MasterGame Theater

The second edition of this Summer series takes us back to the Legion of Doom era, and the Stanley Cup finalist club of 1997.

On the first Thursday of February, the Flyers welcomed the Montreal Canadiens to the Wells Fargo Center Wachovia Center First Union Center Spectrum II CoreStates Center.

In the two-plus months that Eric Lindros was in the lineup after recovering from a groin pull, the Orange and Black surged from a team merely treading water, to one that was competing with Colorado for the best record in the NHL. In December and January, they ripped off a 17-game unbeaten string to reach the summit, before crashing back to earth with the mid-season doldrums.

Montreal, on the other hand, was still smarting from the Patrick Roy trade the previous season, and the heavy-handed, cocky Gallic idiocy of head coach Mario Tremblay. The Habs sported one of the most entertaining offenses in the Eastern Conference, while weighed down with one of its worst defenses.

Adding to the pressure to perform this night, was that a 20-year-old netminder would see his first NHL action — Tomas Vokoun faced veteran Ron Hextall.

Hilarity, and team records, ensued.

In the 9-5 victory, the Legion set the club’s all-time mark for points by a line in one game with 16.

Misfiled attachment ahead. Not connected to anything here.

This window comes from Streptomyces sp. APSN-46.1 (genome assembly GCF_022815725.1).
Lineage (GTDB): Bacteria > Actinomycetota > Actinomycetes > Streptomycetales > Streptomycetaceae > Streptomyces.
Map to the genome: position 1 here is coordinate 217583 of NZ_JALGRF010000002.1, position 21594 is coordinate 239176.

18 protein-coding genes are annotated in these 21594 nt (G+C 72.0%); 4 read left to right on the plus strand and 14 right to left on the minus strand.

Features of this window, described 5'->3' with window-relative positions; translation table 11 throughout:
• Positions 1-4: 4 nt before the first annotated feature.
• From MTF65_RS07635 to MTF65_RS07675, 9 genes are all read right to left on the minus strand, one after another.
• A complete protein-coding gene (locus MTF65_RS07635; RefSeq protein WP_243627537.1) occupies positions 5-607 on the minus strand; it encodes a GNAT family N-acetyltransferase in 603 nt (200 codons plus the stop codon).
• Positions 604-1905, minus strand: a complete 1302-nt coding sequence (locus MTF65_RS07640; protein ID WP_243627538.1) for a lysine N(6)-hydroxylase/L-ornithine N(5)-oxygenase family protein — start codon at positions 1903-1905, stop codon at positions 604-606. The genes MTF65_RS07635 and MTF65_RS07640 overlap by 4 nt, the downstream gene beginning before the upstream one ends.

Eric Lindros (1G,4A), John LeClair (4G,2A) and Mikael Renberg (1G,4A) simply went nuts. For LeClair, it was his first career four-goal game. The Vermont native (six points) and Renberg (five points) each set new career highs for most points in a single game.

The original mark of 14 was performed by Darryl Sittler, Bill Barber and Ilkka Sinisalo at Hartford on January 8, 1983 in a 7-4 victory.

It should have been a totally embarrassing blowout victory for Terry Murray’s club, except for those three unlucky bounces and poor defensive coverage. Oddly enough, it all happened in a game where Paul Coffey was actually out of the lineup.

It was a season high for goals in one game, set a club record for Flyers’ goals scored in their new building (a mark which still stands today), and also extended Philly’s run of success against Montreal to 9-1-1 since the start of the lockout-shortened 1995 campaign.